Six years ago our church adopted a social statement, "For Peace in God's World," intended to reflect the consensus view of how we as a Community for Peace should pursue that goal. As we reflect upon the horrible disaster of September 11, 2001, I believe it would do us all good to re-read that statement. You will recognize progress on some tasks. But as I stood the Sunday following the attack on the knoll overlooking the side of the Pentagon, with its blackened rubbled gash just feet from where I worked twenty years ago, my own feelings of intense sadness and anger perhaps suggest the enormity of the challenge we face in "countering and transforming attitudes that encourage violence" (p14). That task has now been elevated to a new level of importance as a focus of our prayers and energy.
 What we in the United States have regarded as a growing strength of our mostly "immigrant" society--welcoming people from all ethnic, racial and religious backgrounds into our society--was seen and exploited as a vulnerability by those whose hatred for us appears to know no bounds. "Countering... attitudes" then must be our first priority to avoid repetitions of September 11. Our leaders, in cooperation with other nations, must develop and prosecute the campaign to bring to justice those who planned and supported the September 11 massacre. Yet, we have the duty to encourage them to look beyond the immediate targets of this campaign and focus also on the second part of the Peace Statement's task-- to "transform attitudes that encourage violence." The whole campaign must be geared to influence those countries within which preaching and training for self-sacrificing terrorism is tolerated, to make and enforce laws to prevent those activities from continuing. Because many of these countries have unstable governments, they may need to understand the consequences of not acting against this cancer, as well as the benefits to their societies if they do cooperate. Surely acceptance into the family of civilized nations, with assistance in both political and economic development, should be more attractive than living as they do, or would under sanctions.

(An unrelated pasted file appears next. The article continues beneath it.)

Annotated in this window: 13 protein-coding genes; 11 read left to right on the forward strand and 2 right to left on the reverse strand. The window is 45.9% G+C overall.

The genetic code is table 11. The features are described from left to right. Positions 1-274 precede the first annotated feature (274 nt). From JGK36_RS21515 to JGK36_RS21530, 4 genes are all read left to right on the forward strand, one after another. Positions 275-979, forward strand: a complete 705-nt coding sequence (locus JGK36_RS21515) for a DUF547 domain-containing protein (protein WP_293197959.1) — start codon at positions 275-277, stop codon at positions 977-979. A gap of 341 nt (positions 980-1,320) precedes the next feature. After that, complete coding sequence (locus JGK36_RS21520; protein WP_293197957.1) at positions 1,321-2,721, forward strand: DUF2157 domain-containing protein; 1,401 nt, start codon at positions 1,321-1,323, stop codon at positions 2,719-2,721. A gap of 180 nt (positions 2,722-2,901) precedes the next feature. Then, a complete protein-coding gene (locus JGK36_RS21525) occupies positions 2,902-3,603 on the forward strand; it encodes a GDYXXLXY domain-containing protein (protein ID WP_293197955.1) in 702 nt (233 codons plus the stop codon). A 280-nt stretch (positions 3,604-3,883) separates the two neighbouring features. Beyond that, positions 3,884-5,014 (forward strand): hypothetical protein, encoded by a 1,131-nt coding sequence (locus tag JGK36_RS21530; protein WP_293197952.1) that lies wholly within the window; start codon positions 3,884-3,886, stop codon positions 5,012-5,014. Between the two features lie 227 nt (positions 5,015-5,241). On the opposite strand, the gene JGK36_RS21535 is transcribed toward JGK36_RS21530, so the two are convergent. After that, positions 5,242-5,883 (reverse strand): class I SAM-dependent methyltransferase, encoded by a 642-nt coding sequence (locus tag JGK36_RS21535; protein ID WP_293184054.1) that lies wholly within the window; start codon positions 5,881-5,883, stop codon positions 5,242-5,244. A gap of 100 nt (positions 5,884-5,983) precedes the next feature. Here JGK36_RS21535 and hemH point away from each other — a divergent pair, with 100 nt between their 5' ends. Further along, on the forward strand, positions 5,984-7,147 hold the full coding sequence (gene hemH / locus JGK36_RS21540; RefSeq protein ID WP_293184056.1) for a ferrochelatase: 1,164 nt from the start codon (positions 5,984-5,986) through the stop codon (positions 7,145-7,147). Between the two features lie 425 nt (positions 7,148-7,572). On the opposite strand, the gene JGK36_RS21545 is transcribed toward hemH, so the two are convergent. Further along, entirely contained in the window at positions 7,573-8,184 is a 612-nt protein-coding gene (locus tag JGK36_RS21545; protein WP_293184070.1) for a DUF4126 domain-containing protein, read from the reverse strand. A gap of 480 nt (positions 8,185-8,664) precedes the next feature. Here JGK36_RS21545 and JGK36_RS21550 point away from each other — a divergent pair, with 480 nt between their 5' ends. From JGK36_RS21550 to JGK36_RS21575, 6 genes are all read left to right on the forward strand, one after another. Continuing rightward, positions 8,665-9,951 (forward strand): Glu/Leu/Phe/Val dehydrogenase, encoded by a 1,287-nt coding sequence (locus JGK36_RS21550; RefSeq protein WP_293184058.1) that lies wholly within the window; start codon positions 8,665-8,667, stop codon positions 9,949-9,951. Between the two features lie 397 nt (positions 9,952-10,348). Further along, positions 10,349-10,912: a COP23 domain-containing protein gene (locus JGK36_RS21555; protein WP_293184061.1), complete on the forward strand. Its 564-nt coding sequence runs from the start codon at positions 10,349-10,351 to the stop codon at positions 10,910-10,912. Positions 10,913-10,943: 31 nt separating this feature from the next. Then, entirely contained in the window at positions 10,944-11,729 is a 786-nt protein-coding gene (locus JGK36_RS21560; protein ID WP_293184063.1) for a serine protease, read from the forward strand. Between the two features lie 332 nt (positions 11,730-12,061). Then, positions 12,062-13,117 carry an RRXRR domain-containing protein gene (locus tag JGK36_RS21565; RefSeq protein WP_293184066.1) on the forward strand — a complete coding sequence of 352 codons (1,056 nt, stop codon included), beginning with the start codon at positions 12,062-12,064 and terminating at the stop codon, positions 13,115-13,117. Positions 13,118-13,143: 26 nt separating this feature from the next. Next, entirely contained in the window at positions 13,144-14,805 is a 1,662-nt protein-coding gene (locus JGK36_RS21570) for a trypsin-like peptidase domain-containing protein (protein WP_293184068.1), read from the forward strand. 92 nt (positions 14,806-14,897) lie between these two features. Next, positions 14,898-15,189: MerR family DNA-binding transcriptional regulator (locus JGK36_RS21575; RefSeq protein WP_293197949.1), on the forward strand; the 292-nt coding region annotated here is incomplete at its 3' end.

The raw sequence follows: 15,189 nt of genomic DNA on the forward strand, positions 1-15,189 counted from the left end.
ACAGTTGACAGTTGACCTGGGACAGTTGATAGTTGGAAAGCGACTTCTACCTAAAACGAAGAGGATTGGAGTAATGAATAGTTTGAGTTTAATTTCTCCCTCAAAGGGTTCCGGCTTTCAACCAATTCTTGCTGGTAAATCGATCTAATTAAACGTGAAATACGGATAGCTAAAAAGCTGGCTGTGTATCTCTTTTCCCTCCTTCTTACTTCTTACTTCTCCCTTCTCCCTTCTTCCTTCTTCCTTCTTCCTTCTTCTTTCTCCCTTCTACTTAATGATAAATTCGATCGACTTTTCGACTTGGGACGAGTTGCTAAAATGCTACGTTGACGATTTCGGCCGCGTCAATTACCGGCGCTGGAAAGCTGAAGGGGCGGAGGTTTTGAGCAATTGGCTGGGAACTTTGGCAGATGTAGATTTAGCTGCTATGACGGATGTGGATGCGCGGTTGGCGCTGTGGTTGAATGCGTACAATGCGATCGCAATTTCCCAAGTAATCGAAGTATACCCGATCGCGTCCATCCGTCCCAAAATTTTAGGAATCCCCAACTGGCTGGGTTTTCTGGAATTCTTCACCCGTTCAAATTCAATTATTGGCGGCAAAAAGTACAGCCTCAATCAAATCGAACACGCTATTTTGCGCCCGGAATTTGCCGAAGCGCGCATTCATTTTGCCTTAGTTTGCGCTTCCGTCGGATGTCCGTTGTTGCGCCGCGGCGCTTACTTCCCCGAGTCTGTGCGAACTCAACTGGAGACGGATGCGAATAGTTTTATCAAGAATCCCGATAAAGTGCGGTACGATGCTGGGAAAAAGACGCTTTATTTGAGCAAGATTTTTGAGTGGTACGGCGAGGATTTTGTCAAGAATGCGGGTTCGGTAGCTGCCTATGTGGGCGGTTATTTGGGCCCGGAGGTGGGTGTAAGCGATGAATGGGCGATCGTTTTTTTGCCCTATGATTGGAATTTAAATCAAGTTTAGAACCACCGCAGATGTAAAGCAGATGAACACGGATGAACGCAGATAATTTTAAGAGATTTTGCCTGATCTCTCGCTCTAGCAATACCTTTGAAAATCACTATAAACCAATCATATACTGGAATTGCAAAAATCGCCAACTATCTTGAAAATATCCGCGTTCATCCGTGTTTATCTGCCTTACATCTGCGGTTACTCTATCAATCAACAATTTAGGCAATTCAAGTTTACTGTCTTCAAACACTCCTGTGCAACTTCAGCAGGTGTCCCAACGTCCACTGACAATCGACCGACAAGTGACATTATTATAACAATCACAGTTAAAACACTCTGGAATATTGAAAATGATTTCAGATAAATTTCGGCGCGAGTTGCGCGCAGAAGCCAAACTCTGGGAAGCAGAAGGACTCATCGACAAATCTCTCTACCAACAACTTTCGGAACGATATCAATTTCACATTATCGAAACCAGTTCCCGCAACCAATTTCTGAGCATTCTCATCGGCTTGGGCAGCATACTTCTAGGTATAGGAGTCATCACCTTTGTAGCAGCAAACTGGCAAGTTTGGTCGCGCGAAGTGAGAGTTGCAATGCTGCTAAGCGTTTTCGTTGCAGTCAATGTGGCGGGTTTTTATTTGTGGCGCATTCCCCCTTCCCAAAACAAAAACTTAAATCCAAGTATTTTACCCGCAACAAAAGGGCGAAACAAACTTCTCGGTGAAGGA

In summary, terrorism stands as a threat to the very existence of ordered community and cannot be allowed to fester. Our response, however, should reflect the very civilization that it seeks to defend: not targeting people because of their religion or the color of their skin, but made in a proportional response against those who undertake or support the acts of terrorism This campaign will be every bit as difficult for us and the other like-minded peoples as was World War II.
 The tragedy of September 11 awakened all civilized societies to the reality of this brand of terrorism just as Pearl Harbor awakened us to the reality of an earlier brand of evil. But we are less burdened with prejudices now than we were sixty years ago and so can react without the fears that beset our fathers. Yet there is one overriding commonality that we share-- the need to pray to God for the strength and wisdom to pursue a just and lasting Peace in this campaign that began September 11.
© September 2001
Journal of Lutheran Ethics
Volume 1, Issue 1